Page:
Battery Back-Ups for Pellet Stoves

Share Button

If you are reading this post, you either own a pellet stove and have spent a couple of nights in the cold because you had no power. Or you are thinking of buying a pellet stove and you want to know how to avoid a cold night without your primary heat source. We will help you choose the right power inverter and battery to keep your space warm and toasty for the duration of the power outage.

With some research, I have found some valuable information about pellet stoves. Most pellet stoves plug directly into your standard wall outlet. They use about 1.0-1.3 AC amps per an hour. In general they have a start up usage of about 4 times there continuous usage, or between 4 -5 AC amps. We need these numbers to find out how much back up power we will need. You can find them in your owners manual, under the section usually called “Electrical Rating.”

Now that we have our basic set of amp usage, we should design a sample back up system. Which means we get to do some math, we will try and keep it simple.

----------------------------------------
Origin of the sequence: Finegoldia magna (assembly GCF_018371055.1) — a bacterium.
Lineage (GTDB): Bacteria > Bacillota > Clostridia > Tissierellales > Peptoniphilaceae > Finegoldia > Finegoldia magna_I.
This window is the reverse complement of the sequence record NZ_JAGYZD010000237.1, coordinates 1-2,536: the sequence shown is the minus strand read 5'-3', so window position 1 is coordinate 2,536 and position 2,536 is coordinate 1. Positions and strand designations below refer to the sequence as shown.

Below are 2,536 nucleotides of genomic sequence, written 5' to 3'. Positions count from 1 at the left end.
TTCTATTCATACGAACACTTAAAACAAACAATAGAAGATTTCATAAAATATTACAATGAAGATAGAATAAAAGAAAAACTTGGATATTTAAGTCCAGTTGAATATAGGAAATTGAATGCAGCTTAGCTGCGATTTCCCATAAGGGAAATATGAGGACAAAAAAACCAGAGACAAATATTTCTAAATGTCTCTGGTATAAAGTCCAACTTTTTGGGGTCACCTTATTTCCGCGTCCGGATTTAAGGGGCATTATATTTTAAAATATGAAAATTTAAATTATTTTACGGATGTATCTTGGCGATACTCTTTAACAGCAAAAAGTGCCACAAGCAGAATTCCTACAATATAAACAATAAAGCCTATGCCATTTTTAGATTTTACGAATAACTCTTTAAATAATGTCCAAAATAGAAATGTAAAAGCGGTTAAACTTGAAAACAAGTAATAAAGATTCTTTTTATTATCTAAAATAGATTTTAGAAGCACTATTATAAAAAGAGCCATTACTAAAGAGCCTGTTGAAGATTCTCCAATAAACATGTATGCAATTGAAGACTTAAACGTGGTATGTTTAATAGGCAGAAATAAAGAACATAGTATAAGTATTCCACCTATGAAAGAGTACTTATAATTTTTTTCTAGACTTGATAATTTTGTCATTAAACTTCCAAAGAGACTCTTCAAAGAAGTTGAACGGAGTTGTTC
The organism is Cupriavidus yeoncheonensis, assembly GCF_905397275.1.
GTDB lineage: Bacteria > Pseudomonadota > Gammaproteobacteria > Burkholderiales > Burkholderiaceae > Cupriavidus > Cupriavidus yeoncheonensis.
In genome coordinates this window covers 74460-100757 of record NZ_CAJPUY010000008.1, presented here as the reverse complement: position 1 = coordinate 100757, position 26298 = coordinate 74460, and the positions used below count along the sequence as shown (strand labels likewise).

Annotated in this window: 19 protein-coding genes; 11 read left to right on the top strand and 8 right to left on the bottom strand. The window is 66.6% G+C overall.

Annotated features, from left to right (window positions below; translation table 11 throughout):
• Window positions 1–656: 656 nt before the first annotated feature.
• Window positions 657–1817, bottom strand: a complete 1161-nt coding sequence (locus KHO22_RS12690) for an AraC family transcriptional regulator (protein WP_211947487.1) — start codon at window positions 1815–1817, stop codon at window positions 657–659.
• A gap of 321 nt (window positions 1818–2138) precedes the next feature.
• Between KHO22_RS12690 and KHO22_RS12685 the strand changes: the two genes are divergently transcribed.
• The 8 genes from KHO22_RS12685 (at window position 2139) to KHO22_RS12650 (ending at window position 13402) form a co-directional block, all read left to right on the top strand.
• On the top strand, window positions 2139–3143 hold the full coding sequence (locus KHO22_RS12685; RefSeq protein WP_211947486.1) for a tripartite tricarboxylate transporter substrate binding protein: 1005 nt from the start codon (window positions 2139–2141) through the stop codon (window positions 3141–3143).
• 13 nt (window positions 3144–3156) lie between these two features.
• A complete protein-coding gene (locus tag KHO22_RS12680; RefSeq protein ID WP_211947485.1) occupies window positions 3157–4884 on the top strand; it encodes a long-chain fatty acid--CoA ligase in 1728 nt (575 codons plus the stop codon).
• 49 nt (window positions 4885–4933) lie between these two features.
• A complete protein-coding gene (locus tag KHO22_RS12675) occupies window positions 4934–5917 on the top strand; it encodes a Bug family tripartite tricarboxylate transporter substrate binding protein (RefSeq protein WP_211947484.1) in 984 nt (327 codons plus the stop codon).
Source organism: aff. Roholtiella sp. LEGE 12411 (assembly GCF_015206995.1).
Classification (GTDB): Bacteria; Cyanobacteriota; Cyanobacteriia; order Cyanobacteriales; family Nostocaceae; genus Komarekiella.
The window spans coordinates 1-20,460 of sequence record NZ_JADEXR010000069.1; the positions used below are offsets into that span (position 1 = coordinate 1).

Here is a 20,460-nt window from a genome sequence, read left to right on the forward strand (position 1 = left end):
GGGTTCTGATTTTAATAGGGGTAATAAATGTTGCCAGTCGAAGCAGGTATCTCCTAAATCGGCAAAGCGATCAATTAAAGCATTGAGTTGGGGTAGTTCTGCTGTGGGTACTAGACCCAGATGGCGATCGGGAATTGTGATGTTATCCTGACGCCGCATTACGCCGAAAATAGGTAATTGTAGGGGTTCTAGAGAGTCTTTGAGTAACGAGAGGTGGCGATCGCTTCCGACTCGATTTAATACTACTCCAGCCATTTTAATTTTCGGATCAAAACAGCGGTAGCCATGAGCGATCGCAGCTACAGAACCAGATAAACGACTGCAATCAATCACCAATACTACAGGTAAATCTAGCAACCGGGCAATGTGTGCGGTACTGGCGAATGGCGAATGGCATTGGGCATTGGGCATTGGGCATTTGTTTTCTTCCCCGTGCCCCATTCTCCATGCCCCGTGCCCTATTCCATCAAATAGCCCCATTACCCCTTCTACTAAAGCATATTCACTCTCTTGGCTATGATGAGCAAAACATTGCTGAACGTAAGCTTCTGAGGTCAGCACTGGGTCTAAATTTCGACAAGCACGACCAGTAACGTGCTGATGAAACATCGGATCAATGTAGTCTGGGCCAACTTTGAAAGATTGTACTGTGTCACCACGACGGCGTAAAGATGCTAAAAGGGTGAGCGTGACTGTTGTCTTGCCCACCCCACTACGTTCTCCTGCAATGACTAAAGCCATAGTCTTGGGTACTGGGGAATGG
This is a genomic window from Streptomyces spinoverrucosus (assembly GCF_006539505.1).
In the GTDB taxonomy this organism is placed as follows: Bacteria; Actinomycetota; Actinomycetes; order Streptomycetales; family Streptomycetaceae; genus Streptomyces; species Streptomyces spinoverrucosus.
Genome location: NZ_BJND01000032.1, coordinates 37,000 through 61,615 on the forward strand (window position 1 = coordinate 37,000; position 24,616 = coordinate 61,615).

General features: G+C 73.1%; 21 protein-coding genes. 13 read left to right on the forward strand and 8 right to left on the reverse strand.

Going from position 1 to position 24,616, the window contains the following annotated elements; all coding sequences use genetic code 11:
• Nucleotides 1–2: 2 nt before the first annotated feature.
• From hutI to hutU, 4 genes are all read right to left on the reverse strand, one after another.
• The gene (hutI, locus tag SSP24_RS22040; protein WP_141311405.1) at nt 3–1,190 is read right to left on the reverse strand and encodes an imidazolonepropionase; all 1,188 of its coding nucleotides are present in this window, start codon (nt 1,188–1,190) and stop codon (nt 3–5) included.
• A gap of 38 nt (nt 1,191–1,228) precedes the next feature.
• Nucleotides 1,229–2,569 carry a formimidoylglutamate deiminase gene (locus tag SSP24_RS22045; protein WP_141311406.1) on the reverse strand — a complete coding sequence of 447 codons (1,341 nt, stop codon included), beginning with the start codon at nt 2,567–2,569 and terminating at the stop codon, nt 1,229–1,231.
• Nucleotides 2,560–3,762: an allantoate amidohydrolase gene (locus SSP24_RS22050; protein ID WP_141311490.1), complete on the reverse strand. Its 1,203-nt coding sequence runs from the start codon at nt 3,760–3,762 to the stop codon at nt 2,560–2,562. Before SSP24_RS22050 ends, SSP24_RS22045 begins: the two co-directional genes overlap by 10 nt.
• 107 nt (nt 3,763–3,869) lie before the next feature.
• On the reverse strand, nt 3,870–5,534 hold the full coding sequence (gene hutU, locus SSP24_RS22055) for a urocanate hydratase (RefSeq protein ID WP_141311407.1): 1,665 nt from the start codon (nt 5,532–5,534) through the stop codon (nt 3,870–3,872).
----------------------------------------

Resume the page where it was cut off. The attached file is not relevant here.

The maximum AC amps we will need is 4, this start up amperage is for a standard sized pellet stove, one designed to heat up to 2500 sq ft. We need to convert this to watts, to do this we will multiply AC amps x 120 volts. We use 120 volts because this is the power of the outlet in your home.

4 AC amps x 120 vac = 480 watts

We now know that 480 watts is our maximum usage.

The stove will run at 1.1 AC amps continuously.

1.1 AC Amps x 120 vac = 132 watts

Ok now we have the numbers that we need to choose a power inverter.

I have some research and have discovered that some pellet stoves, require a pure sine inverter in order to operate. This is something you will have to ask your dealer before purchasing the stove. There are some pellet stoves that will operate off of a modified sine inverter, once again this is manufacturer specific. I will make a recommendation for a pure sine power inverter, because it will work on any pellet stove.